Mphephethwa was a great "political teacher" who taught generation after generation of struggle. Many of today's leaders drank from the deep well of Mphephethwa's political wisdom. But such was the nature of his teaching, that the products of his education, would themselves develop into political giants in their own right; using the tools he gave them to develop independent thought and analysis.

Mphephethwa's ideas were informed by actual struggle. He took an active part in the activities of his ANC Dambuza Branch. He did not say that as a Member of the National Executive Committee he was above his branch. He could submerge into the masses and yet be at the head of them.

It was because of this that Mphephethwa was loved by millions of our people. He was an attraction to the people as he was also attracted to the people. In joy he would burst into loud laughter and in pain he would agonise with the people. He paid a special attention to the problems of the youth and the poorest of the poor. Mphephethwa knew that INKUNZI ISEMATHOLENI.

Mphephethwa fully embraced the strategic moment that political liberation had brought. He immersed himself in his legislative tasks, searching for the best ways to consolidate democracy and improve the conditions of the people. Until his illness made it difficult, I was working with him on a project to build a school and a clinic in the Midlands Region. He had assumed this responsibility with a passion only typical of him.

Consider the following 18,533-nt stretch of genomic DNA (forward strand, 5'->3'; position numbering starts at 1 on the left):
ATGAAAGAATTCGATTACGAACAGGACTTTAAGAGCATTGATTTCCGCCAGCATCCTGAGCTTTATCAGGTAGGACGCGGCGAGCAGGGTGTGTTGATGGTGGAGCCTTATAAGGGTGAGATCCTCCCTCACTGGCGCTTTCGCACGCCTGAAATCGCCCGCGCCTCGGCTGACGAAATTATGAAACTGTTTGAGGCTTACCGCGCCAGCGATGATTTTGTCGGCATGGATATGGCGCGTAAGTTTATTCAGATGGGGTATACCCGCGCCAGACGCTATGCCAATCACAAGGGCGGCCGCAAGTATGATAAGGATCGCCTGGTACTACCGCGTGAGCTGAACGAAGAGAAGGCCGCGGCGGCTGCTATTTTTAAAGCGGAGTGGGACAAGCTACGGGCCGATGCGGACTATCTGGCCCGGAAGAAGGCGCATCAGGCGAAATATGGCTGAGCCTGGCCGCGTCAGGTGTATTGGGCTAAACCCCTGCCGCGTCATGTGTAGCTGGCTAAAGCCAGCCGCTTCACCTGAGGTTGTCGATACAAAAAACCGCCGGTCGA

Comrades and Friends;

Th greatest enemy of the people of KwaZulu/Natal is political violence. There are too many orphans and widows. Fresh graves litter the hills and valleys. Families are torn apart. Now is the time to change all this. Nothing, absolutely nothing, must be spared to ensure that life, limb and property are protected.

The lion of KwaZulu/Natal may roar no more. Yet he is today joining the ranks of Tambo, Mabhida, Kotane, Luthuli and other leaders. He is joining the great generals who fought at Isandlwana; Mavumengwana, Tshingwayo and Dabulamanzi.

And there, he will proudly tell them that their efforts were not in vain. The land is at last in the hands of the people. We are starting along a new road to build a better life. There may be obstacles in KwaZulu/Natal. But guided by the spirit of these leaders, we shall surmount them - so that the people of this Province and the rest of South Africa can truly know peace and prosperity.

To Mfana, Linda, Lindiwe and other members of the family: Please, know that we are with you at this difficult moment. Your loss is our loss.

The valleys of a thousand hills may no longer echo to Mphephethwa's booming laughter. They may no longer reverberate to his skilful oratory. But buried as Mphephethwa may be in their womb, his spirit lives on among us.

Farewell Mphephethwa! Rest in peace!

Source: Nelson Mandela Foundation